Français Susam Sokak | English | Castellano
Mardin, June 24, 2018.
Hi everyone !
I preferred not to say it out loud – and, besides, we had instructions to remain quiet.
I joined a delegation from the France-Kurdistan Solidarity Association which carried out a mission of observation of the presidential and legislative elections in Turkey on June 24. Same as in 2015, the group chose Mardin as its base, a very beautiful town in Turkish Kurdistan, not far from the Syrian border. Half of the group (in which I was) went today to Nusaybin, the other half to Kiziltepe, two towns located on the border, which were administered by the People’s Democratic Party (HDP) and which are now, like dozens of others, under the control of the State after the dismissal and arrest of their mayors and co-mayors.
It was a very short stay, only three days, but it allowed the eight people of the delegation to make important and warm meetings with local leaders or HDP activists. The group’s discretion made it possible to avoid inconveniences (detention, arrest, confiscation of passports, expulsions), which other delegations suffered.
We just spent an evening watching the results of the votes. Both disappointing and encouraging results for democracy in Turkey.
Disappointing : Erdogan is re-elected, there will be no second round, and therefore the constitutional reform adopted by referendum in April 2017 will be implemented, which will considerably extend the presidential powers. This re-election will give legitimacy to a regime that is tending towards dictatorship. I invite you to take a look at the article in which I analysed the worrying features of this referendum, which will be applied in the coming days. It is a victory for Erdogan, who allowed himself the luxury of making a statement on television although the counting was not finished. At this very moment, his supporters are marching in the streets of Mardin, triumphantly, as probably throughout all Turkey.
Nevertheless, we have strong reasons to hope and be confident in Turkey’s democratic forces. Muharrem Ince, candidate of the old Kemalist party CHP, got more than 30% of the votes. This man was still a stranger a few months ago, and his relative success illustrates a deep desire for change in the population. But the CHP is an old party that has always been very conservative on sensitive issues.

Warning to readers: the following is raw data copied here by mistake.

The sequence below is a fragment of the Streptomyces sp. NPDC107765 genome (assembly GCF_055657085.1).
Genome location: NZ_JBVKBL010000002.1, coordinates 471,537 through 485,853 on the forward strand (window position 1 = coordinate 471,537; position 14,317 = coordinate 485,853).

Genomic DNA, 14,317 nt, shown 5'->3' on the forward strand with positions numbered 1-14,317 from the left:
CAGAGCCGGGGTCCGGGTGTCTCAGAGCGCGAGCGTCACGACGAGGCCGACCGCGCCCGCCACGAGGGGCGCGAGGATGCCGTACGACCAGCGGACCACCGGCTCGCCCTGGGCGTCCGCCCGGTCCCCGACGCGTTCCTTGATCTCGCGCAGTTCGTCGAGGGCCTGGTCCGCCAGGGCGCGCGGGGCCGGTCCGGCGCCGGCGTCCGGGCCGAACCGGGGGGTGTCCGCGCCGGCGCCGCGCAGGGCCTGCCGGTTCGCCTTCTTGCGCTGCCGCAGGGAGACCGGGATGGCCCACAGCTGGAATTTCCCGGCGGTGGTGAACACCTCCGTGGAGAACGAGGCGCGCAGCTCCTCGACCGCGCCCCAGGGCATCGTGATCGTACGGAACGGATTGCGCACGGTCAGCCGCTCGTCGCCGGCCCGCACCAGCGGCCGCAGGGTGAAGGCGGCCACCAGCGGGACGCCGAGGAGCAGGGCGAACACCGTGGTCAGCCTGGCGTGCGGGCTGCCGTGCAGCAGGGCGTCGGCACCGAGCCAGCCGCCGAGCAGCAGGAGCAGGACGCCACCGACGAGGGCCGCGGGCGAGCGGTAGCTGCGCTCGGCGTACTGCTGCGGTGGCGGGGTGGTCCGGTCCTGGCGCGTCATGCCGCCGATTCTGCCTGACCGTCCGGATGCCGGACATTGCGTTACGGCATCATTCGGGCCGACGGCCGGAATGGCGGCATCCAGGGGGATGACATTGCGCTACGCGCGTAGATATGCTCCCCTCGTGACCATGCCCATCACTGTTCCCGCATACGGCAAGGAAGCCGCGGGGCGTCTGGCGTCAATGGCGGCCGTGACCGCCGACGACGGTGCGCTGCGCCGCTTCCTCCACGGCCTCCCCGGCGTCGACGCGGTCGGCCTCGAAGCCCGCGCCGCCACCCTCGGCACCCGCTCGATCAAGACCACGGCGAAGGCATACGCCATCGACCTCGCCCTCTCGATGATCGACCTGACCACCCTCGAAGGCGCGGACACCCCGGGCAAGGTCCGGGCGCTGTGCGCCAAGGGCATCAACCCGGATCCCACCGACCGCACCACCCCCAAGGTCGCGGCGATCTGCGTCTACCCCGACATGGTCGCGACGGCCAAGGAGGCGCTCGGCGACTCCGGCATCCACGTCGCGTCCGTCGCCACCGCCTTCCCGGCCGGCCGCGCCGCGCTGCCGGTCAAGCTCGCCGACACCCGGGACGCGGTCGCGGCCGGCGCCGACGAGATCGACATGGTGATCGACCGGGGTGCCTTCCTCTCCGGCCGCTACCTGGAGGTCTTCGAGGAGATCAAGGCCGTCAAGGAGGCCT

But above all, Selahattin Demirtas, leader of the HDP, imprisoned since November 2016, obtained more than 8% of the votes, while his party was unable to campaign, and even though he was excluded from the media. 8% of the votes, which makes him the third candidate, despite him being isolated in a cell in the prison of Edirne, at the Bulgarian border, 1700 km from Kurdistan, with the possibility to address the electorate only by a few phone calls… Under such conditions, this result is an achievement.
And then, the HDP party managed to get through the “threshold” of the 10% of votes required – at the national level – to obtain parliamentary representation. It scored over 11%, giving it 66 seats in parliament, making it the third largest political force in the country.
Of course, this is a fragile result if we remember 2015. On the 7th of June 2015, the HDP had been so successful (80 deputies) that the government chose to delay forming a government, exceeding the legal deadline, which allowed Erdogan to cancel the election, in all legal terms, and to call new elections in November, and the campaign then took place in disastrous conditions – as for the one we have just experienced.
These results, obtained in spite of enormous difficulties (attacks against the candidates and the party’s offices and, for this last campaign, elections held under the conditions of the state of emergency), prove that the base which supports the HDP is solid, that the desire for democracy is strong, that the democrats of Turkey are not impressed by violence and threats.
In the coming days, after my return to France, I will describe these few dense days spent in Mardin, Nusaybin and Istanbul.
See you soon !